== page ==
Betty King Buginas is the editor of the El Cerrito Wire. She is able to do so much more with her writing now than when she was a print journalist a few years ago, thanks to the Internet and the fact that she has no boss.


How the Grinch Stole Education

By Betty King Buginas

Every person in Richmond liked children a lot
But the governor who lived just east of Richmond, did not!

The governor gypped children! A whole district of children!
Now please donít ask why. No one quite knows the reason.

It could be his head wasnít screwed on just right.
It could be, perhaps, that his staff was too tight.

But I think that the most likely reason of all
May have been that his heart was two sizes too small.

But whatever the reason, his Hart or his compassion
He sat there in office, without taking action.

Staring down from his office with a tight, Grinchy fist
He left those needy children off his holiday list.

For he knew not a child had time nor money to lobby
And contributions to campaigns arenít their favorite hobby.

ďYouíre not paying Marksí debt,Ē he snarled with a sneer,
If I let you off the hook other districts will hear.Ē

Then he growled with his Grinch fingers nervously churning
"I must find other ways to stop children from learning."

I guess what he doesnít know
Is that someday children grow.

And then! Oh the votes! Oh the Votes! Votes! Votes! Votes!
Thatís one thing heíd miss: The Votes! Votes! Votes! Votes!

When the voters, young and old, walk in to cast votes
How theyíll Vote! Vote! Vote! Vote!

They might vote for John Gioia, and the third George Harris
But they sure are unlikely to vote for Gray Davis.

In the meantime weíll do something he likes least of all
All the folks in West County, the tall and the small

Weíll work close together so he canít ignore it
Weíll call, write and fax to say that weíre for it.

Weíll write! Any weíll write! And weíll write, write , write, write!
And the more the Grinch reads maybe heíll see the light!

ďWhy, for eight whole years theyíve put up with it now!
I must stop being such a Grinch, but how?Ē

Then he got an idea! An overdue idea!
The Grinch got a wonderful, overdue idea!Ē

ďI know just what to do!Ē The Grinch said just in time.
And he make a quick Santy Claus suit that looked fine.

He loosened his fist, and decided to put children first.
So as governor we wonít remember him as worst.

He still worried what would look to the public best
So instead of ďforgiveĒ he said heíd reinvest.

And while he was in the true holiday spirit
He saw if you have an absence and donít clear it.

Or mom or dad forgets to put the date
An $ 8.6 million fine is a bit hard to take.

So he stopped by the controllerís and said with rare sense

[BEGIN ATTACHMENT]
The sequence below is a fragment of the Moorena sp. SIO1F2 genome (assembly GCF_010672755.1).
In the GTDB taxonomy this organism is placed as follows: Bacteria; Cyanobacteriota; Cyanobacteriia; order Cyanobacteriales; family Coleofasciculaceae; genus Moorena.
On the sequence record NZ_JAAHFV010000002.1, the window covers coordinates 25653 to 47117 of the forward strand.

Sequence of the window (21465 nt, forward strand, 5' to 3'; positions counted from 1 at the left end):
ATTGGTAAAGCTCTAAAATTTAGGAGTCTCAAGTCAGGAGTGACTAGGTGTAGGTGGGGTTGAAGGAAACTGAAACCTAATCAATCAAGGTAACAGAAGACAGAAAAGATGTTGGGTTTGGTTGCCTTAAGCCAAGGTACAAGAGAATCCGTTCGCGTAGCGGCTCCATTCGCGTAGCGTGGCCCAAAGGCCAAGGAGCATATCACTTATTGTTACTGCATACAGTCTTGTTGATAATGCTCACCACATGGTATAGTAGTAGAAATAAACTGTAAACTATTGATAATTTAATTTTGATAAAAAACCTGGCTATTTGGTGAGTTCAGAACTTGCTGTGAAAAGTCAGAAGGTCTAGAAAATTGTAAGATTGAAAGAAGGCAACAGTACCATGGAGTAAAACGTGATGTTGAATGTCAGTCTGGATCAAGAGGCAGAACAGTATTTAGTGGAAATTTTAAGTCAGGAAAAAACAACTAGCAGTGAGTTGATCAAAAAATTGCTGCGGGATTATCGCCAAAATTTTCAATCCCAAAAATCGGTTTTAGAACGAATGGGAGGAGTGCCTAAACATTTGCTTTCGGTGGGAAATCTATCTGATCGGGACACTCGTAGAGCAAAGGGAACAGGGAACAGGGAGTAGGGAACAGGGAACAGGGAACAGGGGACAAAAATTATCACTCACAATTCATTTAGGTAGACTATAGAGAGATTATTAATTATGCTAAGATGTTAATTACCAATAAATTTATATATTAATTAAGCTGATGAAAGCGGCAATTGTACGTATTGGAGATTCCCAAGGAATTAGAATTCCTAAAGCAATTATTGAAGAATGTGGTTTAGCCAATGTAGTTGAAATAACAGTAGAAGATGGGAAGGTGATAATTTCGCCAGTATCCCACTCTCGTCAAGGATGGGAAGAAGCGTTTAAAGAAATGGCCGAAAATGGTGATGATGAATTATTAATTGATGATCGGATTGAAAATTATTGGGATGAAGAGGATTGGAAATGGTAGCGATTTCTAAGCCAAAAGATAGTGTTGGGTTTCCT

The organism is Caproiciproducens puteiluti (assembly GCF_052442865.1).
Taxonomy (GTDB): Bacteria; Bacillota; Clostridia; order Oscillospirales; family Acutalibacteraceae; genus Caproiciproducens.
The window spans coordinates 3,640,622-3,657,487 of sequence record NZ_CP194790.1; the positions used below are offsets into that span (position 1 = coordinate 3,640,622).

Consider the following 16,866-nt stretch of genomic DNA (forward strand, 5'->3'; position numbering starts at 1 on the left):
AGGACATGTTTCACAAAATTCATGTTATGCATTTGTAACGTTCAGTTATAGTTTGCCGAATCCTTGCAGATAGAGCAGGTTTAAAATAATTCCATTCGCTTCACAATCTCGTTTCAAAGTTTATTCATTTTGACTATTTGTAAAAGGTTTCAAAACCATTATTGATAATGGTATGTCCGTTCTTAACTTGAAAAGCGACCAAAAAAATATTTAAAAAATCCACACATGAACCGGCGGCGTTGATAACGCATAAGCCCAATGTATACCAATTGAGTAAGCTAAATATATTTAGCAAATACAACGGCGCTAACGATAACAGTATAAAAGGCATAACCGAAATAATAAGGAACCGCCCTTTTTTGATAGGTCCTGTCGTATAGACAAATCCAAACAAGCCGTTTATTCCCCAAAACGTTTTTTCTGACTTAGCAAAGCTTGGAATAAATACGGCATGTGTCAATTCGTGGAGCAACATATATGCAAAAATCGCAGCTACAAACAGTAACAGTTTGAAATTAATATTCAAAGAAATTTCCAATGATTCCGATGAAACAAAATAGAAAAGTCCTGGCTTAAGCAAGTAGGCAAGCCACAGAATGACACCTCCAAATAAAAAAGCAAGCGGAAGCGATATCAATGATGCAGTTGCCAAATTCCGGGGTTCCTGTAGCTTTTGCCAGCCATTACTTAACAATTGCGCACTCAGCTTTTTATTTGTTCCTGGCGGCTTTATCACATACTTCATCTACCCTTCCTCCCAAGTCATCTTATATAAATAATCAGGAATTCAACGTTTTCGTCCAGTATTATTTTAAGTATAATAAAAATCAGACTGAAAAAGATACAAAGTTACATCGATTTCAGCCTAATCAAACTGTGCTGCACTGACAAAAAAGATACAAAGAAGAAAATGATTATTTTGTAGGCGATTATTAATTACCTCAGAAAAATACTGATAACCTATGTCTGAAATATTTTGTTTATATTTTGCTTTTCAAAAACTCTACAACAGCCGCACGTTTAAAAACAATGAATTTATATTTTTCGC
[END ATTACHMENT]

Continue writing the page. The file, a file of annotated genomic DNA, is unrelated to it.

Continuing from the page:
"I really canít believe you guysíre that dense.

I know where to find money, I know just what to do
Letís take the tests and incentives that reward just a few

And letís stuff them up the fireplace flue
The test sellers, theyíll all cry boo hoo.Ē

We can bring back the supplies, seal the roof in a cinch
And maybe just maybe kids wonít think Grayís the Grinch.

By Betty King Buginas, in the spirit of Dr. Seuss' "Richard M. Nixon Will You Please Go Now."

Background on the move for debt relief see * West County School Watch including * May 27, 1999 and * Oct. 22, 1999

Response from governor's office

Background on attendance money see * superintendent's letter


Friends donít let friends forward annoying e-mail

By Betty King Buginas

When little kids get mad at each other, one of the meanest things they can think of to say is, ďIím not going to be your friend anymore.Ē Well, Iíve just gotten another one of those stupid e-mails that says if I forward it to five friends I will a) get something for free, b) bring about world wide peace, or c) save the life of a dying child.

Although I was trained as an investigative journalist and have links to sites that list urban legends and hoaxes, I make no effort to investigate the validity of these claims. Iíve gotten less jaded since leaving the world of daily journalism, but Iím still pretty convinced we canít cure all the worldís ills by forwarding e-mail.

So if you happen to get one of those e-mails from one of your so-called friends, and youíre trying to decide who you should forward it to: Iím not going to be your friend anymore.

Donít take this too hard. When kids say, ďIím not going to be your friend anymoreĒ it usually lasts, tops, about five minutes -- until the other child: gives them the ball, lets them cut in line, gives them the good chair, etc. So our breakup only has to last a short while, until you are done forwarding that annoying chain e-mail. Or better yet, until you have something for a spine besides jelly and develop the inner-strength to *gasp* delete it.

I hope youíve enjoyed this column. If so, please forward it to five friends. It will not a) get you or them anything for free, b) bring about world peace, or c) save the life of a dying child. It will, however, likely mean you will get fewer dumb messages in your e-mail in-box. It may tick of a few of your friends, but hey, it will probably raise the opinion your remaining friends have of you by several notches.

This brings up another point, which is there is really no need for all these tests and assessments the state is imposing on school districts. You can figure out how smart someone is simply by sending them an e-mail that tells them they can make $50,000,000 by forwarding e-mail. If they delete the message, theyíve passed the statewide just-how-stupid-can-you-be proficiency test. If they forward it to five people, serious intervention is needed.

Betty Buginas is editor of the El Cerrito Wire. During her 10 years as a reporter and editor at daily newspapers, what she really wanted to be was a columnist.

* This is relevant plus I really like linking stuff


Run dates: 2000-04-01 - 2000-05-01